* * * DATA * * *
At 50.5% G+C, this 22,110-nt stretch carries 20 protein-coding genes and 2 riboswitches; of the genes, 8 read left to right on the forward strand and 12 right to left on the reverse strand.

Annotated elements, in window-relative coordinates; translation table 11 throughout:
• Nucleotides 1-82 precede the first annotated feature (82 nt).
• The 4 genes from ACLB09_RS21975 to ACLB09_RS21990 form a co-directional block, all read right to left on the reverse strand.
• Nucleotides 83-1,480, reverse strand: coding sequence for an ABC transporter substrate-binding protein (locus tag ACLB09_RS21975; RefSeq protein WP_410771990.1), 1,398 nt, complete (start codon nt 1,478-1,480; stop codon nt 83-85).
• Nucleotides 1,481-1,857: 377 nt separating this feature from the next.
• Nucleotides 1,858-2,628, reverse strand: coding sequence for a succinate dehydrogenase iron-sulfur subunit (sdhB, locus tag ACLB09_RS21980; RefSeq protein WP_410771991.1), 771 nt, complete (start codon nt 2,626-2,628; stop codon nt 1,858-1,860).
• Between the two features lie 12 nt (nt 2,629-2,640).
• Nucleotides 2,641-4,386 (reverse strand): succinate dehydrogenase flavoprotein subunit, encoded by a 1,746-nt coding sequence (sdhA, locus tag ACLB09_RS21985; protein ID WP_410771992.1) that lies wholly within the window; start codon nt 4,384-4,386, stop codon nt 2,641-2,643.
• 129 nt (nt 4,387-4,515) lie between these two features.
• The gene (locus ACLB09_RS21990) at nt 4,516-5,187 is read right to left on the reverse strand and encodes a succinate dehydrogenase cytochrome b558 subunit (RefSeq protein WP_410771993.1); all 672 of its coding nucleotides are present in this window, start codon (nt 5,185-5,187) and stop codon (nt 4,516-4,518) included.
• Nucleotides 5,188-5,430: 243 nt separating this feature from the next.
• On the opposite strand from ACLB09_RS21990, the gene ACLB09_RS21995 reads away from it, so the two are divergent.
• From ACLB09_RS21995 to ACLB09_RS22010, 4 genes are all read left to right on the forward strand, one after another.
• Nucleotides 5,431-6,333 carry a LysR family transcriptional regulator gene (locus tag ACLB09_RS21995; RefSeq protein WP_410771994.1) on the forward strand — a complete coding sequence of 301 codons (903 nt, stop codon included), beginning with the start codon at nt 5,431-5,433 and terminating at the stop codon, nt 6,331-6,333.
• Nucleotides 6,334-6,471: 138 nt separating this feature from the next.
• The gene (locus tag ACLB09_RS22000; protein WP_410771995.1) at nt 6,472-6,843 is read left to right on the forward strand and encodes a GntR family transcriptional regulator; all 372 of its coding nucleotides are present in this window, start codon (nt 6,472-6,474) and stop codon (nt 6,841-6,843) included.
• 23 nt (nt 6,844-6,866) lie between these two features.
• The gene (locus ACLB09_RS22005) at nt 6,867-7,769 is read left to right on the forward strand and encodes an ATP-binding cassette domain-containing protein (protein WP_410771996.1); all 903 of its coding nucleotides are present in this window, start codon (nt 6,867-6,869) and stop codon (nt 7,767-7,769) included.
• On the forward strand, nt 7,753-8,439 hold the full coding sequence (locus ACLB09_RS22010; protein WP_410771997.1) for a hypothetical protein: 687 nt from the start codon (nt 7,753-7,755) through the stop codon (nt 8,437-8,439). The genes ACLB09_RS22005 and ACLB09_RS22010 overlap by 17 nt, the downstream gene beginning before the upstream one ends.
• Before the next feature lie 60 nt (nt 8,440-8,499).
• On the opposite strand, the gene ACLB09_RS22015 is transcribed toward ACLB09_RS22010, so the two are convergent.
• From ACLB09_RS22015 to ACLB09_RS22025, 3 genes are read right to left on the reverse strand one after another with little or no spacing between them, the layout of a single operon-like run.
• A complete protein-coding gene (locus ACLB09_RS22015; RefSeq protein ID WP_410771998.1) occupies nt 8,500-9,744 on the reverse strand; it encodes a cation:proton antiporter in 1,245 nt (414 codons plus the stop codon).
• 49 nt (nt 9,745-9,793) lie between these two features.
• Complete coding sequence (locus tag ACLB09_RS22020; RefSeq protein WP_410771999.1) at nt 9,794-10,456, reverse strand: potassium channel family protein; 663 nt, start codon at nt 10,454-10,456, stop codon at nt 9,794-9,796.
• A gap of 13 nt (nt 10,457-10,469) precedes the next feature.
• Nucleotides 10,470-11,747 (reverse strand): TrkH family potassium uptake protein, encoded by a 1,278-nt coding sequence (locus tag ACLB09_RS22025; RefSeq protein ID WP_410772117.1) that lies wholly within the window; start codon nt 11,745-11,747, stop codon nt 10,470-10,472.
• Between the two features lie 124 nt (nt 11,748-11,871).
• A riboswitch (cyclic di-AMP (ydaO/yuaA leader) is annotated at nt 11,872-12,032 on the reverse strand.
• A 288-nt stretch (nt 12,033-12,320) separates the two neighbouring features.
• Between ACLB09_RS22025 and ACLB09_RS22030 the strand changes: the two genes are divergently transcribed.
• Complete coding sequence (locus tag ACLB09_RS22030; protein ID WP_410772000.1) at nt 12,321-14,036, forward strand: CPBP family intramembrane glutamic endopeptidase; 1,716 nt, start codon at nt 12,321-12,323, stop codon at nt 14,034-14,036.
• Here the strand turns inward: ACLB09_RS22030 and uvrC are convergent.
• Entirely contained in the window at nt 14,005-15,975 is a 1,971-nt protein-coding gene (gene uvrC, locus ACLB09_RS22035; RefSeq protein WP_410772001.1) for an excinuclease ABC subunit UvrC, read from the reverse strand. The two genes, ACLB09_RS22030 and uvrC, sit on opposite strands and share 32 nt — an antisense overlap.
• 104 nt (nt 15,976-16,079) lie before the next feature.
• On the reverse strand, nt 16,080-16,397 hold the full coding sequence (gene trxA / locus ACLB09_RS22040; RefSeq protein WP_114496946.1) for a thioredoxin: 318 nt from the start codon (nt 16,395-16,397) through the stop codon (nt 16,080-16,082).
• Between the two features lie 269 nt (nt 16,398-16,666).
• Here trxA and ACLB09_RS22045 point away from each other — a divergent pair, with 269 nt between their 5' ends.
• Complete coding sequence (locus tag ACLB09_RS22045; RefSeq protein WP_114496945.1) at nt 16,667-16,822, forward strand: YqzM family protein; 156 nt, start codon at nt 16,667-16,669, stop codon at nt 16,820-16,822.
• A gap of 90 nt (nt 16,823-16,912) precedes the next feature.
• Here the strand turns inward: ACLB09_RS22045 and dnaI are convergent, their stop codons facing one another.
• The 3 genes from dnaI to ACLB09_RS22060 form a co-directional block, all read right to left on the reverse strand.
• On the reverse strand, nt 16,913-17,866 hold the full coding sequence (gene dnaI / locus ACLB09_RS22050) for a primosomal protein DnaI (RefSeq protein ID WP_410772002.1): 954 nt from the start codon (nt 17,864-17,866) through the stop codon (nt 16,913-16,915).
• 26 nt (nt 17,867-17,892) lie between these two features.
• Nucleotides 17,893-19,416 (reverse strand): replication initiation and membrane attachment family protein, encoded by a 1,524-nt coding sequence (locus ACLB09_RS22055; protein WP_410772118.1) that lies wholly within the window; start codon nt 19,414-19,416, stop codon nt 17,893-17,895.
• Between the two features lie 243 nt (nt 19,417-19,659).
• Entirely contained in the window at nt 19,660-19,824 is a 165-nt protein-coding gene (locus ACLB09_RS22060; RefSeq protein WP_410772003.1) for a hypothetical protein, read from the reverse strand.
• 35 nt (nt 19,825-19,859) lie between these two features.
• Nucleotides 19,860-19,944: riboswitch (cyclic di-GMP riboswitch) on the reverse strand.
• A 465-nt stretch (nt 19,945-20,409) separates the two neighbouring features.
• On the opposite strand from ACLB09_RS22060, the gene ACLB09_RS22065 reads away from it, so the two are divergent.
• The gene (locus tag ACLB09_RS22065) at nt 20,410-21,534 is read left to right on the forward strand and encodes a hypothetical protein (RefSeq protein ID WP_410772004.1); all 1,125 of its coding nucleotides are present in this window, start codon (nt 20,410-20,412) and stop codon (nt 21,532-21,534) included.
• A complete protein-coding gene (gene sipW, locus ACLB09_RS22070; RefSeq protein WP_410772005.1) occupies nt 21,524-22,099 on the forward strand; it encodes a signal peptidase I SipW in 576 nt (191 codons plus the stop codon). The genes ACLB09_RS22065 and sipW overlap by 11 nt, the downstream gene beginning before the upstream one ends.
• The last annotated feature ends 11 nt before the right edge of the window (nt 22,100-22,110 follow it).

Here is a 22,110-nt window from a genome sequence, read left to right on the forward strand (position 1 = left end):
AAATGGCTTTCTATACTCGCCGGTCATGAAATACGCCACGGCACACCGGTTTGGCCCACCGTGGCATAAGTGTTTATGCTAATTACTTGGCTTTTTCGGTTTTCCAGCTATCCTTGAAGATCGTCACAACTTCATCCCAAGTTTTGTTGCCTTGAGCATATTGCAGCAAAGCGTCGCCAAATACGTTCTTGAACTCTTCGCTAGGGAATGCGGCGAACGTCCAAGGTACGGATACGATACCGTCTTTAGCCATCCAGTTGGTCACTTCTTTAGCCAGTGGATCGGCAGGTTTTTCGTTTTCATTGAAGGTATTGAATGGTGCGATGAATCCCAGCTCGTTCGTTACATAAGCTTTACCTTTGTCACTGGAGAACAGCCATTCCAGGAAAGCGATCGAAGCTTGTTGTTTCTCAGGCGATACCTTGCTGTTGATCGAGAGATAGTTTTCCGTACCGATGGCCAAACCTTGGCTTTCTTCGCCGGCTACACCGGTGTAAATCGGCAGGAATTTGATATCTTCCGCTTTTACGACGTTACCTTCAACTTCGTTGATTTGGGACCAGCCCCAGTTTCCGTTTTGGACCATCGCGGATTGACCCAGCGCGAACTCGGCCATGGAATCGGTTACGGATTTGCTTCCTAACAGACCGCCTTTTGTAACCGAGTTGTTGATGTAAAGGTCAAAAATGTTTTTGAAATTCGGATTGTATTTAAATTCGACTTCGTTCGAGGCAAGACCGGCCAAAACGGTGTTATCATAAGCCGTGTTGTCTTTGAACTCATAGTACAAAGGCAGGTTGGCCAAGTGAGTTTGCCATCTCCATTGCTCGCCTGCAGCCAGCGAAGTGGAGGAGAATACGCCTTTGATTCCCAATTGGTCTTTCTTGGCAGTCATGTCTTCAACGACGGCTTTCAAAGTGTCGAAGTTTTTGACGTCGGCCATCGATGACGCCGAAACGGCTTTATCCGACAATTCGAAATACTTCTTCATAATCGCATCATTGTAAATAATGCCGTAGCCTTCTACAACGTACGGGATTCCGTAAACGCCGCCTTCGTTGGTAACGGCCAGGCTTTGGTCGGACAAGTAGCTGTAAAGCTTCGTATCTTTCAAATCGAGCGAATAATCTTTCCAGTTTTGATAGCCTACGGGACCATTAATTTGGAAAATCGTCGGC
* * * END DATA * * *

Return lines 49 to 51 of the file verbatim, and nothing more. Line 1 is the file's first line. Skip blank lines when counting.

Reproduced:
• 35 nt (nt 19,825-19,859) lie between these two features.
• Nucleotides 19,860-19,944: riboswitch (cyclic di-GMP riboswitch) on the reverse strand.
• A 465-nt stretch (nt 19,945-20,409) separates the two neighbouring features.